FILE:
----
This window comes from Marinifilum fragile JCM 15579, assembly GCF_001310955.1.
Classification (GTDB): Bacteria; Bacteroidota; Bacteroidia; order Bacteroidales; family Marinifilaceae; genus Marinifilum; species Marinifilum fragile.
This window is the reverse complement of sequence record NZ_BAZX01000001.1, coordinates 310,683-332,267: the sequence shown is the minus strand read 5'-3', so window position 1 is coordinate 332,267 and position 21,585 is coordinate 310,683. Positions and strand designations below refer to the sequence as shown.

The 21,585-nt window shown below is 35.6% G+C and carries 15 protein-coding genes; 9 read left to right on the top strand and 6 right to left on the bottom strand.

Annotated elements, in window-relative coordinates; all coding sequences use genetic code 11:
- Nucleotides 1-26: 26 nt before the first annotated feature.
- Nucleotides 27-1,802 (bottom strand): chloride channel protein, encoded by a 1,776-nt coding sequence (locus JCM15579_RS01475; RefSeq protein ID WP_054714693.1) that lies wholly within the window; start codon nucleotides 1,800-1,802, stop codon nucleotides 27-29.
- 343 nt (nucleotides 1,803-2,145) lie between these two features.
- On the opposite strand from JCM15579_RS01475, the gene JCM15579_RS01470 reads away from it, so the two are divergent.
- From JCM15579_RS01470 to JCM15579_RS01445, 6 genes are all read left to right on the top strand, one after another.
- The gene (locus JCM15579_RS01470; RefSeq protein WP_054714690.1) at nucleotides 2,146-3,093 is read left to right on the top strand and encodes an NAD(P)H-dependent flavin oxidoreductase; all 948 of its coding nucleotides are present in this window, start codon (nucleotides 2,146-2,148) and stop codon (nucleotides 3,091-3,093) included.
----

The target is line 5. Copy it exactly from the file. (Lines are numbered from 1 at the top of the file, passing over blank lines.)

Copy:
Annotated elements, in window-relative coordinates; all coding sequences use genetic code 11: